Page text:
This approach analyzes the historical performance of both a stock and the market and attempts to apply these results to indicate future trends. Instead of analyzing the company's assets and liabilities and deriving an intrinsic value, evaluation of a stock looks at factors such as trading volume indicators, price movements over specified time periods, and strength of the stock relative to others in the market. Another item worthy of scrutiny when looking at the stock is how it trends against the S&P 500 index.
There are many more vital factors an advisor should consider when scrutinizing a stock in the evaluation process. One of these factors is the relative strength of a stock vs the movement of the stock market. An advisor should look for a stock that is displaying an upward price movement. For example, examine the slope of a stock's movement over the slope of the S&P 500's movement with an eye toward the disparity between the two as an indicator of strength.
Remember that none of these indicators are used to provide an evaluation of the business, product, or industry of the company. The concern is focused upon the trends, which indicate if others are buying or selling the stock. Investors can sometimes capitalize on the knowledge of others by focusing on volume indicators to arrive at our decision to buy or sell. In many instances, if a stock is trending up on heavy volume, this can indicate that the stock is a good buy. All of these measures rely upon past activity on the part of the stock to help forecast future movements.
At times, a company can have a fundamental analysis of an A+ with earnings above 95% of the industry, but does not have buying support or heavy volume. Thus the relative strength of the stock could be below 75% of other stocks on the exchange. This is disparity. Contrarian managers love to acquire these inexpensive stocks with good fundamentals. A company can have a fundamental analysis of a D-and possess relatively poor profit and loss statements, yet its individual stock can be moving upward on pure speculation, technological advancements, a buyout, or the creation of a new industry. The point is there is discrepancy between the fundamentals of the company and that of the stock. In this case, advisors see a potentially bad company, but a good stock. This is often an area of acquisition for trend managers or momentum managers, which is a questionable approach.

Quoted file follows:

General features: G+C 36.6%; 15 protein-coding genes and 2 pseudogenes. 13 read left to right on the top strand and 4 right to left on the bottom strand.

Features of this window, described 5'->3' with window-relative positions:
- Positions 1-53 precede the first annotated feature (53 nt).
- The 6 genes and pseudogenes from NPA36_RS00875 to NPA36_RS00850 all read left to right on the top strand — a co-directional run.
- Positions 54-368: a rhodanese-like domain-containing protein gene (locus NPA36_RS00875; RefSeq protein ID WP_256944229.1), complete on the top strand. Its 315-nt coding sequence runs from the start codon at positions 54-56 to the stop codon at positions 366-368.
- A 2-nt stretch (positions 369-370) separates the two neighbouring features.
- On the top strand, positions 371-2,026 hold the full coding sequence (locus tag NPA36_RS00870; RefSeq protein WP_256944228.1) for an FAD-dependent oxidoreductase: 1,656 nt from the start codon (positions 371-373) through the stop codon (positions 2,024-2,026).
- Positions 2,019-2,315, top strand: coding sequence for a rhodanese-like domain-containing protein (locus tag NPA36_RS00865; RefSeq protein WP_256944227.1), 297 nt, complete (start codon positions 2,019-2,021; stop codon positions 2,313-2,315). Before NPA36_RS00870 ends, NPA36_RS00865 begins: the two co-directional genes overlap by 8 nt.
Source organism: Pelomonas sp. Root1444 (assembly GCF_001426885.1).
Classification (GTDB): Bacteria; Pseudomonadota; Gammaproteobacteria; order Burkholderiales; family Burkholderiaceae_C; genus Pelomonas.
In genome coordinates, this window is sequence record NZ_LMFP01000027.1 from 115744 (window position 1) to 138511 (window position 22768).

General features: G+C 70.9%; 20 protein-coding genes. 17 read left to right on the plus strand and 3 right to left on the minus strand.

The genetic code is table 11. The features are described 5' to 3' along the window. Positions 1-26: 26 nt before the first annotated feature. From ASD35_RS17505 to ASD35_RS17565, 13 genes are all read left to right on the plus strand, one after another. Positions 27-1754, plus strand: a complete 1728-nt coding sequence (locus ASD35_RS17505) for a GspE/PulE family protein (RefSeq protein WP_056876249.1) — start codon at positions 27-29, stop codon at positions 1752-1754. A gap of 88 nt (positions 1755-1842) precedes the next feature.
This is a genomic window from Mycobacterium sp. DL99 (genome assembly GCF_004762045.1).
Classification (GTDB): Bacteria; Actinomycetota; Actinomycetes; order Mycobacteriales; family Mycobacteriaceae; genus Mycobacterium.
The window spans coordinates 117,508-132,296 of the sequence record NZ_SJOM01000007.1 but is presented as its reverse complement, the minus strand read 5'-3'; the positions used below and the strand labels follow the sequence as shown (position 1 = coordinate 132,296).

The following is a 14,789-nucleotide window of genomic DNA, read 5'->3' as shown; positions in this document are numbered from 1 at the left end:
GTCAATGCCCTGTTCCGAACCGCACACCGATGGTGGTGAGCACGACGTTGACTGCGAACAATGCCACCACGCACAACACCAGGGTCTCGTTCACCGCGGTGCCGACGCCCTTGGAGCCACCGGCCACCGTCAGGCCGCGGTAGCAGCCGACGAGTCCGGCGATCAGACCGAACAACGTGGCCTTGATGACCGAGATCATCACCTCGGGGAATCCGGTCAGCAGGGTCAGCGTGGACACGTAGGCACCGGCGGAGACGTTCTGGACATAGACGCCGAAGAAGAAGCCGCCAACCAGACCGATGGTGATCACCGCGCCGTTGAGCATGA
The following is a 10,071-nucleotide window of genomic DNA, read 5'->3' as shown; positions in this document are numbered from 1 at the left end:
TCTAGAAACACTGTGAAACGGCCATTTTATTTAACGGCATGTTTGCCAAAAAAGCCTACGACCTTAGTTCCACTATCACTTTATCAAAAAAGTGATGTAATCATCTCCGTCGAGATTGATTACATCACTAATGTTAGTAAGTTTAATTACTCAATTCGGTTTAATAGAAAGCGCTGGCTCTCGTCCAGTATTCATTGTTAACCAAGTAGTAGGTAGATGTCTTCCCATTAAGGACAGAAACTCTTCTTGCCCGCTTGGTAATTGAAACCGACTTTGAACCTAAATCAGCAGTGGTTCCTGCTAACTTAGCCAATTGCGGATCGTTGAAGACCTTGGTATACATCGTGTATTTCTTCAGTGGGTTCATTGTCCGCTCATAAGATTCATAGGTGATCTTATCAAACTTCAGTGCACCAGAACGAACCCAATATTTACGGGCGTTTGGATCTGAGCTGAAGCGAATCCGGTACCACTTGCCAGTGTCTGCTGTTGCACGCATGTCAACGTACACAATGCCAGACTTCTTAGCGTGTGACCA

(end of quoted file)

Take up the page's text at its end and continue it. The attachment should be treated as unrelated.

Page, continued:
In practical application, both schools of evaluation are full of complexities and subtleties that challenge even the professional investors' and advisors' capabilities. The important idea to absorb is that a stock and a company must be evaluated separately, and the results of the evaluation should be combined to reach a conclusion about whether to take action.
John Valentine specializes in portfolio management
and in developing high-net-worth
strategies. He is the principal investment
advisor at Valentine Capital Asset Management
of San Ramon, Calif. He
welcomes questions or comments at 925-275-0200, or
visit www.vcrpg.com. Valentine Capital Asset Management
, Equity Research & Portfolio Evaluation,
and Securities America Inc are independent entities.
Securities offered through Securities America Inc, member
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America Inc as a firm does not make a market in, conduct
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Reprinted with permission from Valentine Capital's High
Net Worth Newsletter.